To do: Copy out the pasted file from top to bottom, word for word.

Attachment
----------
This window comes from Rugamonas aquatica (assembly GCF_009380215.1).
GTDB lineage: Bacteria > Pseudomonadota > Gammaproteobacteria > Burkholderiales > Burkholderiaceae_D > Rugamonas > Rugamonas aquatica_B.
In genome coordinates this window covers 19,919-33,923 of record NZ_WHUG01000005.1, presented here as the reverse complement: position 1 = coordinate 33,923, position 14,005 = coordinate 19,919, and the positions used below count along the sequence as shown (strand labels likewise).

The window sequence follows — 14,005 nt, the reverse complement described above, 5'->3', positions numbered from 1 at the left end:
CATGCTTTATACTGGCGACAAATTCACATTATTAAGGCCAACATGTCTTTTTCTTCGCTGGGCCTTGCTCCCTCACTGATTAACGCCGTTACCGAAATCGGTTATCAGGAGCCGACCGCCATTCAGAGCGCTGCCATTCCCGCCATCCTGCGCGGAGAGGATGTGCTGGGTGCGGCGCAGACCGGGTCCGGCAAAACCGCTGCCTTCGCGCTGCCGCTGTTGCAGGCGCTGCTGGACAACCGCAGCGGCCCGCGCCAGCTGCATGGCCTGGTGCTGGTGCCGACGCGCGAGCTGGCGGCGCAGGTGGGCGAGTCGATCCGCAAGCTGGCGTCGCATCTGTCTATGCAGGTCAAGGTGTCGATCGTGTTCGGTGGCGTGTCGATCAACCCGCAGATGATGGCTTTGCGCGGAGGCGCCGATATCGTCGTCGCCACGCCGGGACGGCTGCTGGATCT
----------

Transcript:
This window comes from Rugamonas aquatica (assembly GCF_009380215.1).
GTDB lineage: Bacteria > Pseudomonadota > Gammaproteobacteria > Burkholderiales > Burkholderiaceae_D > Rugamonas > Rugamonas aquatica_B.
In genome coordinates this window covers 19,919-33,923 of record NZ_WHUG01000005.1, presented here as the reverse complement: position 1 = coordinate 33,923, position 14,005 = coordinate 19,919, and the positions used below count along the sequence as shown (strand labels likewise).

The window sequence follows — 14,005 nt, the reverse complement described above, 5'->3', positions numbered from 1 at the left end:
CATGCTTTATACTGGCGACAAATTCACATTATTAAGGCCAACATGTCTTTTTCTTCGCTGGGCCTTGCTCCCTCACTGATTAACGCCGTTACCGAAATCGGTTATCAGGAGCCGACCGCCATTCAGAGCGCTGCCATTCCCGCCATCCTGCGCGGAGAGGATGTGCTGGGTGCGGCGCAGACCGGGTCCGGCAAAACCGCTGCCTTCGCGCTGCCGCTGTTGCAGGCGCTGCTGGACAACCGCAGCGGCCCGCGCCAGCTGCATGGCCTGGTGCTGGTGCCGACGCGCGAGCTGGCGGCGCAGGTGGGCGAGTCGATCCGCAAGCTGGCGTCGCATCTGTCTATGCAGGTCAAGGTGTCGATCGTGTTCGGTGGCGTGTCGATCAACCCGCAGATGATGGCTTTGCGCGGAGGCGCCGATATCGTCGTCGCCACGCCGGGACGGCTGCTGGATCT